For most of the New Critics, the job is” practical criticism” or “close reading” in which the poem or literary text is treated as a self- sufficient verbal piece. By careful attention to the language, the text is presumed to be a unique source of value and meaning, sharply distinguished from the other texts or other uses of language. Similarly, the meaning of the poem is not explained by the prose paraphrase. The main focus of the New Critics is on the problems of individual texts and for this the opponents charged them that they ignore history, ideology, politics, philosophy, or other factors that shape literary experience.

T.S Eliot’s New Criticism:

New Criticism as a movement that began after the First World War with critical work of modern poets and critics, especially T.S.Eliot. It is of the interest that the use of the term, “The New Criticism” is in an essay “Creative Criticism” (1917) by Joel Spingarn.

The essays of Elliot shapes the two germinal ideas of both Critical Theory and Practice. In “Tradition and The Individual Talent,” Elliot argues that the literature of Western Europe can be viewed as a “simultaneous order” of works, where the value of any work depends on the relation to the order of tradition. Therefore, the literature of the “individual talent” does not express personality because as it affects and is affected by the literature of past. In fact, Elliot is complaining that the modern poetry is, too, hard to understand. Elliot`s essays says that difficult language reflects an equally difficult modern historical and psychological predicament.

In “Hamlet and His Problems” (1919) Elliot further proposes that the effects of poetry stem from the relation between the words of the text and events, states of minds or experiences that offer an “objective correlative”. Elliot suggests that there is unique experience to which the language of the poem corresponds: the poem means just what it says, but it is the objective correlative in experience that makes the intellectual and emotional value of the poem.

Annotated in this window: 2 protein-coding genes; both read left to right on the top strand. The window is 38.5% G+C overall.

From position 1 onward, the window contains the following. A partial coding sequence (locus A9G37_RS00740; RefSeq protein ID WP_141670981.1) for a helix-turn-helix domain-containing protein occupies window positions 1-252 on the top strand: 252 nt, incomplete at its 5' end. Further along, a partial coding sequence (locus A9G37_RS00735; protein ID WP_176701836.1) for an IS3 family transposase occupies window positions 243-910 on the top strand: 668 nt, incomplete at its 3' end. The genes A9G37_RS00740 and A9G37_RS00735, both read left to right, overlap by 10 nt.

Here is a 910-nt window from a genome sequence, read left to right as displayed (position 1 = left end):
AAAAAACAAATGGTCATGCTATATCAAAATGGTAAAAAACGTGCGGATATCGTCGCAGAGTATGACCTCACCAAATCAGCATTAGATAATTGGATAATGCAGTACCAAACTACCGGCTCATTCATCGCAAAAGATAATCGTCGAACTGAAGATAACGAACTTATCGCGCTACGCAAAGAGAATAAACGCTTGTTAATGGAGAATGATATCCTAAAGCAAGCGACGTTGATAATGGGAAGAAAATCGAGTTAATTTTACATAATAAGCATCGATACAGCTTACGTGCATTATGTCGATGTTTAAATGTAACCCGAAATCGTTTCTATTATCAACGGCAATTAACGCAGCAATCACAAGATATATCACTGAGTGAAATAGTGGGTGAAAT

Ronald Barthes’ New Criticism:

“The Death of an author” is an essay by Ronald Barthes. Ronald Barthes` essay argues against tradition practice of literary criticism for understanding the author`s intentions and biographical perspective in an interpretation of a text, His opinion is that writing and creator are two different things and they must not be interfused because both carry different identities.

Ronald Barthes, in his essay, argues that the method of critical reading and evaluation relies on the number of aspects to extract the meaning for the work of an author. The aspects are;

  • Author’s own identity.
  • His political views.
  • His historical context
  • His religion.
  • His ethnicity.
  • His psychology.
  • And other biographical or personal attributes.

In this type of critical analysis, the experiences, biases and prejudices of the author serve as a definite explanation of the text. But Barthes argues that this method of reading is to impose a limit on that text.

He further argues that readers must separate a literary work from its creator in order to liberate the text from interpretive tyranny. Each piece of writing contains multiple layers and meanings.. The core meaning of a work depends on the impressions of the reader, rather than the passions or tastes of the writer. As he says “a text’s unity lies not in its origins, but in its destination.”